Executive Committee to Recommend National Day of Prayer on SBC Events Calendar
The SBC Executive Committee voted to recommend adding the National Day of Prayer back to the SBC Events Calendar beginning in 2018–2019 and into the future. This is a return to previous SBC action to include the National Day of Prayer on the SBC Calendar.
The National Day of Prayer has been an annual occurrence since a joint resolution of the US Congress establishing it was signed into law by President Harry S. Truman in 1952. The specific day was set from year to year until 1988 when the law was amended under the Reagan administration, designating the first Thursday of May as the date for the annual observance.
From the outset, Southern Baptists have participated in the National Day of Prayer in various ways, at times petitioning the US president to set the National Day of Prayer to coincide with specific events prior to 1988; attending signing ceremonies for the National Day of Prayer; serving as honorary chairmen of the National Day of Prayer; organizing local and regional National Day of Prayer events across the United States; and speaking at National Day of Prayer breakfast events at the White House.
Following the 1988 amendment to set the National Day of Prayer to a fixed date, the Executive Committee recommended that the National Day of Prayer be added the SBC Calendar of Activities from 1989 until 2000. That year, the SBC adopted a new name for its own day of prayer—Day of Prayer for Revival and Spiritual Awakening—and moved the annual observance to March. The SBC day of prayer was changed to January following the adoption of the Great Commission Task Force report in 2010.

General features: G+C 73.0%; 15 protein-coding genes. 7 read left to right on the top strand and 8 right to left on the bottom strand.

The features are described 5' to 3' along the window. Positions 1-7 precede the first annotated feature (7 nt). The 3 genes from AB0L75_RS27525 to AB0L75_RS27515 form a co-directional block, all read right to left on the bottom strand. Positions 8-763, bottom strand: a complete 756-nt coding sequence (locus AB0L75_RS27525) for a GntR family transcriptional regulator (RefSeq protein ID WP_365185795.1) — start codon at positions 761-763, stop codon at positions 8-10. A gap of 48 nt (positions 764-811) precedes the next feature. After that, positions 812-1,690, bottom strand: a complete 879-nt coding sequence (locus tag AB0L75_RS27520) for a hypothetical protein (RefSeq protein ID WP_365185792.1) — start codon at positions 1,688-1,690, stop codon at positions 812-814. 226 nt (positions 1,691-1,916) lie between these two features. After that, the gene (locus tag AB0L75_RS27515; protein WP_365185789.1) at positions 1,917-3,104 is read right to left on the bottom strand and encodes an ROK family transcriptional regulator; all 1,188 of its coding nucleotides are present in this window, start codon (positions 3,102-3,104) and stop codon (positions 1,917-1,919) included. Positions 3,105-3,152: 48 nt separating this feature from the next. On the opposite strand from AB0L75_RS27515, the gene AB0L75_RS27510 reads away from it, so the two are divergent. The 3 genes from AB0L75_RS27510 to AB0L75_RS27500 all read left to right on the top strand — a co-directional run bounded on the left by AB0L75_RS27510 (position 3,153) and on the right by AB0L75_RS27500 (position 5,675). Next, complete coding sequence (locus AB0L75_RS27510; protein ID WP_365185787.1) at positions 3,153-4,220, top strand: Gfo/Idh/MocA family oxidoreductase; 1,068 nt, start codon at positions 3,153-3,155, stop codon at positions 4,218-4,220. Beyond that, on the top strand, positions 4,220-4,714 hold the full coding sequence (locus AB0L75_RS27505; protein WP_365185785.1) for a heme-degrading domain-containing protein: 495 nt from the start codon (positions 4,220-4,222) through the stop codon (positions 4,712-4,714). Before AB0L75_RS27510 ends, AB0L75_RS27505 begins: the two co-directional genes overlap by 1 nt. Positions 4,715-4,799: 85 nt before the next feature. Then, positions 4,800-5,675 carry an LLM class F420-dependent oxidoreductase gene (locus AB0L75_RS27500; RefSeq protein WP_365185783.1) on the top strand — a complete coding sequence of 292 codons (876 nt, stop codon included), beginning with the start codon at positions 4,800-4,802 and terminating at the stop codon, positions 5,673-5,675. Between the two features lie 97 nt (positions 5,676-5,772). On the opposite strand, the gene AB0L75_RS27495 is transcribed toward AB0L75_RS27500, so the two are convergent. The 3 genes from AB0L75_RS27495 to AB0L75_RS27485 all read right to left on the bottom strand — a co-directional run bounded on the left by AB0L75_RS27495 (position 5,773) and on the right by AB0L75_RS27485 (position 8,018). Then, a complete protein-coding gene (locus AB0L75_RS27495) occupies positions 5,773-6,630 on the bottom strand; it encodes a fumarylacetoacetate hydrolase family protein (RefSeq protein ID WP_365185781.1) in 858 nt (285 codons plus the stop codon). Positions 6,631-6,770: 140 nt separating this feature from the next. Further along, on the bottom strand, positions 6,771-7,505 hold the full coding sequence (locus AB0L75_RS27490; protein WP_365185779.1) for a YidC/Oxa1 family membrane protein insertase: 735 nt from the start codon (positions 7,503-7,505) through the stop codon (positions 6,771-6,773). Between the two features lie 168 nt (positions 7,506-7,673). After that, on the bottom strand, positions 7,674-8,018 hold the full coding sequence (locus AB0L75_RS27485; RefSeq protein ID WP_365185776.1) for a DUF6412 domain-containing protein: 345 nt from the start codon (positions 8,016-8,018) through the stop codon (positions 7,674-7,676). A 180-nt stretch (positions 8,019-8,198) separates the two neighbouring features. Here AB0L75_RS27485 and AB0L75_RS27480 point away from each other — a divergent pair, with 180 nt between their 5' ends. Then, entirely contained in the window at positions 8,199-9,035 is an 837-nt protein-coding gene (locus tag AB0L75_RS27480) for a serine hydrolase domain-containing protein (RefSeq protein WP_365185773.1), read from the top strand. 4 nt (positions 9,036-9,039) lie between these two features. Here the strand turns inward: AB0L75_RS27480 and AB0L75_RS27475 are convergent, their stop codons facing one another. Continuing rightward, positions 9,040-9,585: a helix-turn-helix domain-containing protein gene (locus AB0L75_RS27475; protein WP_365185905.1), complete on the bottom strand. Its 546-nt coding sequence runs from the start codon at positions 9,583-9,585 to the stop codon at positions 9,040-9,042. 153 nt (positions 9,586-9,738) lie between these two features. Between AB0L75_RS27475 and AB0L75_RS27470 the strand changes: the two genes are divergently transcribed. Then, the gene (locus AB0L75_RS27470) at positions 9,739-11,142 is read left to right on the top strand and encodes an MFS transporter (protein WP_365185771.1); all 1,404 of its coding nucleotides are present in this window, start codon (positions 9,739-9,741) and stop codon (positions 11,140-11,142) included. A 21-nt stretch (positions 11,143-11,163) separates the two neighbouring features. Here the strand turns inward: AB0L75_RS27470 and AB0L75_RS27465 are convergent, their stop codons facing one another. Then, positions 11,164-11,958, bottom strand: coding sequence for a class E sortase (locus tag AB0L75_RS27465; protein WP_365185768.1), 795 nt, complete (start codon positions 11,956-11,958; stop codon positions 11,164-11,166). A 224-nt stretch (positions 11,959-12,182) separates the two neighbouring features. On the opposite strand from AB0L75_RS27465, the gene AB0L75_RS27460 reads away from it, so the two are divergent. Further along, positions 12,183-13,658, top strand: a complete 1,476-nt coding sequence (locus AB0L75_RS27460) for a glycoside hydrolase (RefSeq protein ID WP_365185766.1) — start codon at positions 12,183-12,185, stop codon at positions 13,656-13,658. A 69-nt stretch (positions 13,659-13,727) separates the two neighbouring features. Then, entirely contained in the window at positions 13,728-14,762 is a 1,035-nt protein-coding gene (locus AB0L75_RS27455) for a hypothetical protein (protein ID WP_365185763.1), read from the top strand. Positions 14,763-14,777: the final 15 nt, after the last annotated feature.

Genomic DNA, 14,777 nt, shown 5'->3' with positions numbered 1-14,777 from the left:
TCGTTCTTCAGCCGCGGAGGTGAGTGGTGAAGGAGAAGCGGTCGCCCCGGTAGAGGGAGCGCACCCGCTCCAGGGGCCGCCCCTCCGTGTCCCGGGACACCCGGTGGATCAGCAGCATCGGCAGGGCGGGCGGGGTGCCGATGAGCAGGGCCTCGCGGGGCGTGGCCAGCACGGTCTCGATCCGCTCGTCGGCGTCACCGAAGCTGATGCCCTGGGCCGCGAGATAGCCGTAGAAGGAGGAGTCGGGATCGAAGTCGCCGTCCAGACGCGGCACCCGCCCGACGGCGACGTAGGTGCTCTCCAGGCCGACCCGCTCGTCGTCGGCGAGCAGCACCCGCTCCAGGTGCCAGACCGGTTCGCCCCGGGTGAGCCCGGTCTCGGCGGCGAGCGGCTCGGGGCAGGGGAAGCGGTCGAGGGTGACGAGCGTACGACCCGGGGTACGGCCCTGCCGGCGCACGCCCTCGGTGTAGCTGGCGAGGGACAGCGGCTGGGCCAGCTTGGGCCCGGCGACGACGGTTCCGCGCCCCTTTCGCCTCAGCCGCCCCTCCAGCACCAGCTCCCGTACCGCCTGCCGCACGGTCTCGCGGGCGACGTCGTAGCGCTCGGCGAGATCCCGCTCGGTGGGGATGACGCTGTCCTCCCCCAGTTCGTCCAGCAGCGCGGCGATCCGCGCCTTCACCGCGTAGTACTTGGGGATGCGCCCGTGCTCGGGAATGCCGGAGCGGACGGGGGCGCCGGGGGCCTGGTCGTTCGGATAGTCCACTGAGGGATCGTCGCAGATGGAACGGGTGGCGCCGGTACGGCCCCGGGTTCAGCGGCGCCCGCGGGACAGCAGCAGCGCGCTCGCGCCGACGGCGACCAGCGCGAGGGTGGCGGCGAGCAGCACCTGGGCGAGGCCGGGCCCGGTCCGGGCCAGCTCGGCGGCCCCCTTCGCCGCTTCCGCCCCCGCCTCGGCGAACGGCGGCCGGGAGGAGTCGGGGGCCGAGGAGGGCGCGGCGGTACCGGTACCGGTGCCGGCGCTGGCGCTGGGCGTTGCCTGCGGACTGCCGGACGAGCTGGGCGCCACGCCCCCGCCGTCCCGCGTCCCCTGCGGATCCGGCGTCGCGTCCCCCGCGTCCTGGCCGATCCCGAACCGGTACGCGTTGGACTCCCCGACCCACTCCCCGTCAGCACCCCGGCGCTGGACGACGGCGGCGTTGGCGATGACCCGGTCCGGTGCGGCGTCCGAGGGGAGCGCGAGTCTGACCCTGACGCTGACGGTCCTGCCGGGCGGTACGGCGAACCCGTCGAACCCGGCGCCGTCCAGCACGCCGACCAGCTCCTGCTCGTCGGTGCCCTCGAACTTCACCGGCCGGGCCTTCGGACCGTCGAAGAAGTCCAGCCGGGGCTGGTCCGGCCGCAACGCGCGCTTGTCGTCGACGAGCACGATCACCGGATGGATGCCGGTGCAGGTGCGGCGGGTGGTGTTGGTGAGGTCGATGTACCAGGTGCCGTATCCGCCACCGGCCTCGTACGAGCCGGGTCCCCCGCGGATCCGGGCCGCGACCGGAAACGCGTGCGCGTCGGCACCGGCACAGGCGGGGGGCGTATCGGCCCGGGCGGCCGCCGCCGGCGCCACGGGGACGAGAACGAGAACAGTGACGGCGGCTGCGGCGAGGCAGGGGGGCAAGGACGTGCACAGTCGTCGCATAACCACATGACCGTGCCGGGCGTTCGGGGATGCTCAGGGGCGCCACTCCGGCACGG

Former SBC President Ronnie Floyd, elected in 2017 to serve as president of the National Day of Prayer Task Force, has asked the SBC to return the National Day of Prayer to the SBC Calendar and to encourage Southern Baptists to join other Christians across the nation in prayer each May.
National Day of Prayer Timeline
The modern law formalizing the annual observance of a National Day of Prayer was enacted in 1952, although earlier days of fasting and prayer had been enjoined by the government. The first Continental Congress called for a national day of prayer in 1775. The Second Continental Congress continued this as an annual event from 1775 until 1783. President John Adams declared national days of prayer in 1798 and 1799 and, in the midst of the Civil War, President Abraham Lincoln called for a national day of prayer in 1863.
In 1952, by a joint resolution, Congress established the National Day of Prayer as an annual event, signed into law by President Harry S. Truman. In 1988, the law was amended and signed by President Ronald Reagan, designating the National Day of Prayer as the first Thursday in May (36 US Code §119). The constitutionality of the law was upheld by the Seventh Circuit in 2011 in Freedom From Religion Foundation, Inc. v. Barack Obama.
According to the National Day of Prayer website, since 1789 there have been 146 national calls to prayer, humiliation, fasting, and thanksgiving by the President of the United States, with sixty-nine presidential proclamations for a National Day of Prayer since the adoption of the 1952 law. Thirty-five of the forty-five US Presidents have signed proclamations for a National Day of Prayer, including every President since 1952. Presidents Gerald Ford , George H. W. Bush [1989–1991], and Barack Obama  signed multiple National Day of Prayer Proclamations in the same year.
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